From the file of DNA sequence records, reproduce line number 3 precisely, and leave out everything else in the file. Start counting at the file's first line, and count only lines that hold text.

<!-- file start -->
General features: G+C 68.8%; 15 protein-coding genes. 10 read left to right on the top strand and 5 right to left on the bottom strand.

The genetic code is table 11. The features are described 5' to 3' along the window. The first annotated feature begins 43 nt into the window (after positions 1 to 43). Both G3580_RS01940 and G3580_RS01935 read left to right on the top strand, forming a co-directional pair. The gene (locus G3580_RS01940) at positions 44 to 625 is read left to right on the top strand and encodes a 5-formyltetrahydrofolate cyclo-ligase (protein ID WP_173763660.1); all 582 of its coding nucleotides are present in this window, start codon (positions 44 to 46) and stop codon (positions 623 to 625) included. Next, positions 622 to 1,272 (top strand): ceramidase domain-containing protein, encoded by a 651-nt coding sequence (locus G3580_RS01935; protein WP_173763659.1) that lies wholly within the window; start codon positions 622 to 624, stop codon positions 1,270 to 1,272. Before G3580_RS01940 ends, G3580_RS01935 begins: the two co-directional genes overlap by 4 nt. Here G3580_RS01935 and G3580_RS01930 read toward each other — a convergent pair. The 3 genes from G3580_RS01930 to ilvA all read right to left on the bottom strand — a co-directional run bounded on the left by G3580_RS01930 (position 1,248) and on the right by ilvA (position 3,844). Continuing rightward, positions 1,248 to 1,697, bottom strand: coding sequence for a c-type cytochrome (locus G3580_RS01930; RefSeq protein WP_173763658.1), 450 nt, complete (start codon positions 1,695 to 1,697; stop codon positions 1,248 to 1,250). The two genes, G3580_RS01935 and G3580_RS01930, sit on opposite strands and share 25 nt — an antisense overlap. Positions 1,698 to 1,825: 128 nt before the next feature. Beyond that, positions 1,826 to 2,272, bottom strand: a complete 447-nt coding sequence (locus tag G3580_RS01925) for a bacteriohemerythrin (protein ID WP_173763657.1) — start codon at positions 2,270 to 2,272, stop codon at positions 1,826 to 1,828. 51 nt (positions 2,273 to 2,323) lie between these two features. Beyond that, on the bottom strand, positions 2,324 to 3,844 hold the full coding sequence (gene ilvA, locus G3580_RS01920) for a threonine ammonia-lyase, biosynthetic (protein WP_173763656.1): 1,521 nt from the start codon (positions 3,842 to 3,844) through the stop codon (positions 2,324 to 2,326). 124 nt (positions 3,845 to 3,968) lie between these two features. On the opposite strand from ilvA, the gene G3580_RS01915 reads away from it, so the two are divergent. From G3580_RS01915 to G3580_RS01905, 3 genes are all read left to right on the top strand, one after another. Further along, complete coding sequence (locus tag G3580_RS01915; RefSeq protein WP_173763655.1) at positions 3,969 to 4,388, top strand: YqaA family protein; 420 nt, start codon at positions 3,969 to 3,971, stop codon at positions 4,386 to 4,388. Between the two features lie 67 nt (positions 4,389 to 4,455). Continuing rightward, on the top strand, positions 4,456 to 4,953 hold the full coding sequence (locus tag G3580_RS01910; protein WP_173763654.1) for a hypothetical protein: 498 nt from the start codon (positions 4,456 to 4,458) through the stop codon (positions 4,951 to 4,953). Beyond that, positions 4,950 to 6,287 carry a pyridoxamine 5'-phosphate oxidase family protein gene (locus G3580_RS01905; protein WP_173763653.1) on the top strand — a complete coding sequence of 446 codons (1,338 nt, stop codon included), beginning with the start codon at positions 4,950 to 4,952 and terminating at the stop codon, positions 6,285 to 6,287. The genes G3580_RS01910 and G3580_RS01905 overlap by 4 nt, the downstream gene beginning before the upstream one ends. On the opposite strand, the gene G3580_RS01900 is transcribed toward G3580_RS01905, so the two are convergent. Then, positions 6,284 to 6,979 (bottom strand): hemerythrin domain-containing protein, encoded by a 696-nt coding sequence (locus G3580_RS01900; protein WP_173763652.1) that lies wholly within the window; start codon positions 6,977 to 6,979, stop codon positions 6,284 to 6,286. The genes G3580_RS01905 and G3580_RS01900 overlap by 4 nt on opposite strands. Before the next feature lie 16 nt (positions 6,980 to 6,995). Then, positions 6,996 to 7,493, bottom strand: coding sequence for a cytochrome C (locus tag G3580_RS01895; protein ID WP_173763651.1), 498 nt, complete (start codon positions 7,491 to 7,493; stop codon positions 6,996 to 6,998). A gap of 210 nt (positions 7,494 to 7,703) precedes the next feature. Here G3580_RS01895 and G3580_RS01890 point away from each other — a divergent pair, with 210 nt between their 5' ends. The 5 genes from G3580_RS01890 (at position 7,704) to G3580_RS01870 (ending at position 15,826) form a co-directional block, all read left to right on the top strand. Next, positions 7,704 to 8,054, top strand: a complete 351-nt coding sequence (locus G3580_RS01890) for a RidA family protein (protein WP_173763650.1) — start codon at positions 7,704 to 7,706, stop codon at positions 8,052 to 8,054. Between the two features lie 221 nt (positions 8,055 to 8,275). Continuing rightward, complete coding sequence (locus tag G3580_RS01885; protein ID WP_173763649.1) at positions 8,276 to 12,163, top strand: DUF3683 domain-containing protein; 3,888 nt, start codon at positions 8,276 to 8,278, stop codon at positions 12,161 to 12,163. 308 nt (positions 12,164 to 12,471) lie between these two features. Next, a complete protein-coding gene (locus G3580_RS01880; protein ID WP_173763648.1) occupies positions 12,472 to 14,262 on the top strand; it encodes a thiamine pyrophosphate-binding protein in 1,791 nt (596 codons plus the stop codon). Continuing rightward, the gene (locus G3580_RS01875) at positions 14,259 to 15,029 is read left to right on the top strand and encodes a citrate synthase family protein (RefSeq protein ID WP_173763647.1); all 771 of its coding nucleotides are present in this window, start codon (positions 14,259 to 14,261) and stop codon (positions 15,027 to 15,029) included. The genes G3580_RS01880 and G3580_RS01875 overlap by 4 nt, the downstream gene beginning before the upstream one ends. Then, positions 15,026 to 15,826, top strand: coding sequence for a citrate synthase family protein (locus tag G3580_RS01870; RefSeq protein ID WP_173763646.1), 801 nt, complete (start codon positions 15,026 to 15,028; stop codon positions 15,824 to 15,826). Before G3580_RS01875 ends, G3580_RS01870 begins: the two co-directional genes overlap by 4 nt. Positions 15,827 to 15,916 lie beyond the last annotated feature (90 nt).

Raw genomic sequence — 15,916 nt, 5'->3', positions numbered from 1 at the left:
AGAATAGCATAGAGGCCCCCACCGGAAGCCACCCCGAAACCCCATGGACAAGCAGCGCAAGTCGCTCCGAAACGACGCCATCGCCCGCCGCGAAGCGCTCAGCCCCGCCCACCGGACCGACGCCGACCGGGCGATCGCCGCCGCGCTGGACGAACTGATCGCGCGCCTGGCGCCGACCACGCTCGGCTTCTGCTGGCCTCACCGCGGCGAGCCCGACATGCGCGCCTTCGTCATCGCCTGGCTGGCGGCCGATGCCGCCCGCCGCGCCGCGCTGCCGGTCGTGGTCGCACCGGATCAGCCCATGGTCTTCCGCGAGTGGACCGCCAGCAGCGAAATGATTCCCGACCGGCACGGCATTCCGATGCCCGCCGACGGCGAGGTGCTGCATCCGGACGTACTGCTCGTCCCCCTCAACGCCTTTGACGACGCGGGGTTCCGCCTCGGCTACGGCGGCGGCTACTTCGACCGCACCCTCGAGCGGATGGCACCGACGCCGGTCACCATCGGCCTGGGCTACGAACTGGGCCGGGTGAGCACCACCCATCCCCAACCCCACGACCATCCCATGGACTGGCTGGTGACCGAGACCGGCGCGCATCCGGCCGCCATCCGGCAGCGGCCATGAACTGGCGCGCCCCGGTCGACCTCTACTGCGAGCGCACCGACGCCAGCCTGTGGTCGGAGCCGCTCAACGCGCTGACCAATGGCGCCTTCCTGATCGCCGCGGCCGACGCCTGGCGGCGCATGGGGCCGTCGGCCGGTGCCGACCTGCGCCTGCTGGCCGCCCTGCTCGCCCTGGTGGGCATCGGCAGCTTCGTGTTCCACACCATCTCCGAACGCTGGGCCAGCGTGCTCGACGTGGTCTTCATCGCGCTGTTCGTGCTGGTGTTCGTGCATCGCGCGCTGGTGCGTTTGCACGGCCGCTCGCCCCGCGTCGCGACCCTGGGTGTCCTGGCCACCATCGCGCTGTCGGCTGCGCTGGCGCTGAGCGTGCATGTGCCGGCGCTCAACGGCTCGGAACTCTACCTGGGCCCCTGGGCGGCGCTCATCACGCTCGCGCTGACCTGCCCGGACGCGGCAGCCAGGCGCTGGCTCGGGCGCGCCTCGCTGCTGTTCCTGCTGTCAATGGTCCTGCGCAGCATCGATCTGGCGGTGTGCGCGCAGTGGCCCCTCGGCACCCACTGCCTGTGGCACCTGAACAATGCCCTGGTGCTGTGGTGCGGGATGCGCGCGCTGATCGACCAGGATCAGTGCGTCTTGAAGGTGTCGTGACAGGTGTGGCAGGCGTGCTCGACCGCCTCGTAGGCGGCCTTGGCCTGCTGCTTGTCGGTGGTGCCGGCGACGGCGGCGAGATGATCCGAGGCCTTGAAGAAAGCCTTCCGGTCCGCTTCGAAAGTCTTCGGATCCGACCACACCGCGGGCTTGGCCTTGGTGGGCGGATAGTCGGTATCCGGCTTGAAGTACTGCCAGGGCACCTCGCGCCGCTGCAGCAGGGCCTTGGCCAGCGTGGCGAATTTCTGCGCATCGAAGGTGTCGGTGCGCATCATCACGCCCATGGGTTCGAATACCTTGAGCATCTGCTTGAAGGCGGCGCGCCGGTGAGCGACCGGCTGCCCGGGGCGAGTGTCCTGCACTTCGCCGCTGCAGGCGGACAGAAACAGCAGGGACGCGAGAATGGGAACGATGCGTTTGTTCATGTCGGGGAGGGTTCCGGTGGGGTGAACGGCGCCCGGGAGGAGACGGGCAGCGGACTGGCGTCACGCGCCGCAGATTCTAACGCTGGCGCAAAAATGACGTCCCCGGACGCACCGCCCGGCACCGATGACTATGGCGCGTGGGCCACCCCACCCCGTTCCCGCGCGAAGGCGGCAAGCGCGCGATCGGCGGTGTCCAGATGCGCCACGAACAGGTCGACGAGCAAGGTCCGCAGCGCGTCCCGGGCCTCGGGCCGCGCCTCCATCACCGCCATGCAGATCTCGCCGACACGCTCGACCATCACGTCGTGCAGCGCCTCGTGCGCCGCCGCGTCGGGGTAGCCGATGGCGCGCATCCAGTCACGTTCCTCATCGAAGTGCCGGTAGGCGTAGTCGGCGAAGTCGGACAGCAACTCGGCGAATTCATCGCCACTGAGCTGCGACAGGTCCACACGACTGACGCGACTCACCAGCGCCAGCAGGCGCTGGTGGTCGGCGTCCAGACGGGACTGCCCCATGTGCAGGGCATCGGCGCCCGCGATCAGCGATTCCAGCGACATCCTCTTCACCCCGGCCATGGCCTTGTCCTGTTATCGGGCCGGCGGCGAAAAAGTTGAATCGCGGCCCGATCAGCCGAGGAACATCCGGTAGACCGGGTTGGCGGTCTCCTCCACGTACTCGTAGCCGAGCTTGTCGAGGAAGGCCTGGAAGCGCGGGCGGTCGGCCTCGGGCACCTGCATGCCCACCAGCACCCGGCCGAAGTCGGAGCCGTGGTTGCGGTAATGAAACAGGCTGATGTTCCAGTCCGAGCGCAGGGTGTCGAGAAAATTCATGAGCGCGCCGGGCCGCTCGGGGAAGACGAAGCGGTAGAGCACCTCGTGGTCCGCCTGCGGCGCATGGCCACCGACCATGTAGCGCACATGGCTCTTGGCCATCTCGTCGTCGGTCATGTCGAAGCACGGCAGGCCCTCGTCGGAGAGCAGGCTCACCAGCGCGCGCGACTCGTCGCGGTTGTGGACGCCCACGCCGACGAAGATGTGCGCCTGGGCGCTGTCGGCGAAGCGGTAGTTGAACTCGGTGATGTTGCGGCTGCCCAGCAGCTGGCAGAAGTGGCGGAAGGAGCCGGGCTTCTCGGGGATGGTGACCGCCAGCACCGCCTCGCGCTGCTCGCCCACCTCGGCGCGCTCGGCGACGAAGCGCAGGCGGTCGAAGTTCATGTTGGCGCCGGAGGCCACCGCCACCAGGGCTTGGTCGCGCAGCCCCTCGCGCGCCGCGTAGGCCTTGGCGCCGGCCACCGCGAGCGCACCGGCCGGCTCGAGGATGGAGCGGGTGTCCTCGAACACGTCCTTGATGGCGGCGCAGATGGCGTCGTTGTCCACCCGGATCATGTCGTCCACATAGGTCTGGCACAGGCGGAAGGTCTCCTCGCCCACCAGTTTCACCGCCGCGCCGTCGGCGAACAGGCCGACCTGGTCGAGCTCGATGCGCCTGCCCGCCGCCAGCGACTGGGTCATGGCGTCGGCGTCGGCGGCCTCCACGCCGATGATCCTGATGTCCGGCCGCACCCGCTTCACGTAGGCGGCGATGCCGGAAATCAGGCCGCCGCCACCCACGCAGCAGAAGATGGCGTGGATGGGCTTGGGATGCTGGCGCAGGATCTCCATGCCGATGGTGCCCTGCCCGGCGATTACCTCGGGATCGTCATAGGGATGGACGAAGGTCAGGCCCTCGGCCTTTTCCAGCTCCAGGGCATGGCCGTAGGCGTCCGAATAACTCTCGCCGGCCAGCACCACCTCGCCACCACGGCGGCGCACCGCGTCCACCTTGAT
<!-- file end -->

Raw genomic sequence — 15,916 nt, 5'->3', positions numbered from 1 at the left: